This Geum, which has been in existence for some years, is not nearly so often met with in gardens as it should be. It is perfectly hardy, easily increased by division of the root, thrives well in any good garden mould, and from early in April until the end of September established plants of it yield abundance of bright orange-scarlet double blossoms, which in a cut state are quite equal, or even superior to those of the double scarlet Pelargonium. They last in good condition for some time after being cut; and when it is considered that a good supply of them can be had with little or no trouble for six months in the year, no garden, however small, should, one would think, be without this plant. Good established roots of it lifted late in the Autumn, and wintered in a house or pit, would, if kept close to the glass, and given plenty of air and water, and a little heat after Christmas, no doubt produce good flowering plants for the cool conservatory full of flower in February, or even earlier.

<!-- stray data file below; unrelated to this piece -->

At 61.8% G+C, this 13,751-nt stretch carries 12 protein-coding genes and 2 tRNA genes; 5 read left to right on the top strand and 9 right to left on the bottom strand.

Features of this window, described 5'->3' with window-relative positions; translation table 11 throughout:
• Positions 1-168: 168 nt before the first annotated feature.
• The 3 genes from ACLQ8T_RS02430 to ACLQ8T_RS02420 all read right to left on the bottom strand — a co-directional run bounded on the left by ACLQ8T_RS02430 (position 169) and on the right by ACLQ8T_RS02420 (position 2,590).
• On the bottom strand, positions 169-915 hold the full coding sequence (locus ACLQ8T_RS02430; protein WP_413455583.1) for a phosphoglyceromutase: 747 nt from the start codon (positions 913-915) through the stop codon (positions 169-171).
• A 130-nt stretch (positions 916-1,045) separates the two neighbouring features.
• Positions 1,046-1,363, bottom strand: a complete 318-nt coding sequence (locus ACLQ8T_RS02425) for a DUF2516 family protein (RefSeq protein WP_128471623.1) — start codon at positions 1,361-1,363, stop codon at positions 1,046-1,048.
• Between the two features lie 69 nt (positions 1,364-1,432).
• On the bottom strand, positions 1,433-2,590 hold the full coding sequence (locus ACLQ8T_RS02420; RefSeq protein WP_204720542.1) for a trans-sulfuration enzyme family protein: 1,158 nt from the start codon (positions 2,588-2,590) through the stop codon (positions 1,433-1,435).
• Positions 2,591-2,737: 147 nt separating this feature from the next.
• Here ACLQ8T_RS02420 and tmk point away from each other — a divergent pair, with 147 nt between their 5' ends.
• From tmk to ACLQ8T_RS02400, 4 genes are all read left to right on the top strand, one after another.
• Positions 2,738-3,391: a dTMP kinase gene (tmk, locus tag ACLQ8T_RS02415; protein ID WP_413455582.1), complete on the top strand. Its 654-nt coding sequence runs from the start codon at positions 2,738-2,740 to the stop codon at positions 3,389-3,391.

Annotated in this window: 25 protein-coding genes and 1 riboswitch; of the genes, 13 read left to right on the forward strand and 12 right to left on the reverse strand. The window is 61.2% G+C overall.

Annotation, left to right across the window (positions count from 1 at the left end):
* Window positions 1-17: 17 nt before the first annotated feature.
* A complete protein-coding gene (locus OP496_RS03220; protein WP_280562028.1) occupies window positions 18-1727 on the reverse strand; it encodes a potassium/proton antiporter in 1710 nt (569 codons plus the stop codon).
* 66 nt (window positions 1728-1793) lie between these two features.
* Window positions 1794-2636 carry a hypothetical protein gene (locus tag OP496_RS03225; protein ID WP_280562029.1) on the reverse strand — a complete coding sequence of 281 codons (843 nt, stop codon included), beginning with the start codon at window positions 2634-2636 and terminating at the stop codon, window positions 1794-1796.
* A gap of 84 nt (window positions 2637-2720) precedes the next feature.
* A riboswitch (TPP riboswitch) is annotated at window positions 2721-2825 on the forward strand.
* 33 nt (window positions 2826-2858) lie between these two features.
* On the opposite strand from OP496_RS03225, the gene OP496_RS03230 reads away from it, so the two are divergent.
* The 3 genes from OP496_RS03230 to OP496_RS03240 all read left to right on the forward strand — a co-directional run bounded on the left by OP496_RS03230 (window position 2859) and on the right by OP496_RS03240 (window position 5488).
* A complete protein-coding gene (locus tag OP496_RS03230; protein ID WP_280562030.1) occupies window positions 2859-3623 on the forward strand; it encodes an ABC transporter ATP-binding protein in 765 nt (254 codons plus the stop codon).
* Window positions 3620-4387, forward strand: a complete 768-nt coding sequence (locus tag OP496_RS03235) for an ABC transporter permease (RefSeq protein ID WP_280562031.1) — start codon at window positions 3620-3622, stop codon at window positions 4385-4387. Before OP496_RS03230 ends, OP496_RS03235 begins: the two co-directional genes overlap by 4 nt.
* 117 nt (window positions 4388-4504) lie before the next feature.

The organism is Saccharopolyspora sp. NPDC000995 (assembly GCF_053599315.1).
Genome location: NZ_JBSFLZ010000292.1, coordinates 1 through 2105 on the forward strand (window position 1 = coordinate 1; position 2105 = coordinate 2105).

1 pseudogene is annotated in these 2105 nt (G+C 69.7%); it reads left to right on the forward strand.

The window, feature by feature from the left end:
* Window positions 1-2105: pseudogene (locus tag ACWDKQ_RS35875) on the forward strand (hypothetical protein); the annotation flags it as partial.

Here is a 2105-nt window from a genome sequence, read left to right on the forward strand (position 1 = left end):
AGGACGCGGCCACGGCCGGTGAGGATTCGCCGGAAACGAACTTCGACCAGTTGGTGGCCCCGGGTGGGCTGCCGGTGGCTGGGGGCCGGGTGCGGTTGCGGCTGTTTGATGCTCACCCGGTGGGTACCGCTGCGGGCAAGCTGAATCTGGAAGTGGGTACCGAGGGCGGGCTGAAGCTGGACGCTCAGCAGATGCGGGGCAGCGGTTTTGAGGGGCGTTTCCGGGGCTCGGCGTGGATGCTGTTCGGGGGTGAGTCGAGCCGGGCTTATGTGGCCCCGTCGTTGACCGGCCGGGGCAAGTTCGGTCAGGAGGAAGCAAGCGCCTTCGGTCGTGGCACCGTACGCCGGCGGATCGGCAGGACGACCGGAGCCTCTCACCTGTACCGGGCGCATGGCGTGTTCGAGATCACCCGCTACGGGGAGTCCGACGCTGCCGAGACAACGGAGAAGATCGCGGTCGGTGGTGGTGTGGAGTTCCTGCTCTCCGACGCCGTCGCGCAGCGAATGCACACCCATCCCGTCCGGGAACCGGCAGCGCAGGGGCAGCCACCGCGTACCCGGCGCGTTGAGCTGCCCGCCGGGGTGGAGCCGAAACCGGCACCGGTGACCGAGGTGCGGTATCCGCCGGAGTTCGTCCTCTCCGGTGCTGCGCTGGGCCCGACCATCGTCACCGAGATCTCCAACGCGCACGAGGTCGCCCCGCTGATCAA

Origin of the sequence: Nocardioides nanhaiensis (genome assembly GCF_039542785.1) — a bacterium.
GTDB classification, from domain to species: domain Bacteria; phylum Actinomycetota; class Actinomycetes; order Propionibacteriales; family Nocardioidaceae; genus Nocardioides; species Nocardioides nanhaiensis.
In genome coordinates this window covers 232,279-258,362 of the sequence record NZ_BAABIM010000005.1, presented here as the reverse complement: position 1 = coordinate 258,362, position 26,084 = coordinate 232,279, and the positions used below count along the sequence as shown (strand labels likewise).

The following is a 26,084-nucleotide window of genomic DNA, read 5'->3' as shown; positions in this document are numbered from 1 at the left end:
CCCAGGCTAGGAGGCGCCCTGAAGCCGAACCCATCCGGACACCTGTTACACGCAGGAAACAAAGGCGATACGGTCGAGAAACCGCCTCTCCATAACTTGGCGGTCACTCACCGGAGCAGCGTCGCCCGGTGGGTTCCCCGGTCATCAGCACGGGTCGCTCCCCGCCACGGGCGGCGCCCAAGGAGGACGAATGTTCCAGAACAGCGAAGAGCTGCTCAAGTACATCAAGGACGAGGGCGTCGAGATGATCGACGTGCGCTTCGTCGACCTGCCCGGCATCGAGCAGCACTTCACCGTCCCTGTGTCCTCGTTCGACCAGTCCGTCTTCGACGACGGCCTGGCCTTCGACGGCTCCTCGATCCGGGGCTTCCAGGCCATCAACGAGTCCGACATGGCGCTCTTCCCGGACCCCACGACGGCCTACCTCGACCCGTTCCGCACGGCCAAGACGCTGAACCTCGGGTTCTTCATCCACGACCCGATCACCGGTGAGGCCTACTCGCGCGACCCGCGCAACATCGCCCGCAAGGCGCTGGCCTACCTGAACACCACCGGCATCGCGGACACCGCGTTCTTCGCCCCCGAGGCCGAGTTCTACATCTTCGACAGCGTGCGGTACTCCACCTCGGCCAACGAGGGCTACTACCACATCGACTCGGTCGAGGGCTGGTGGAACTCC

We lately saw large beds of it in flower in the Hale Farm Nurseries, where they form an attractive feature. - Garden.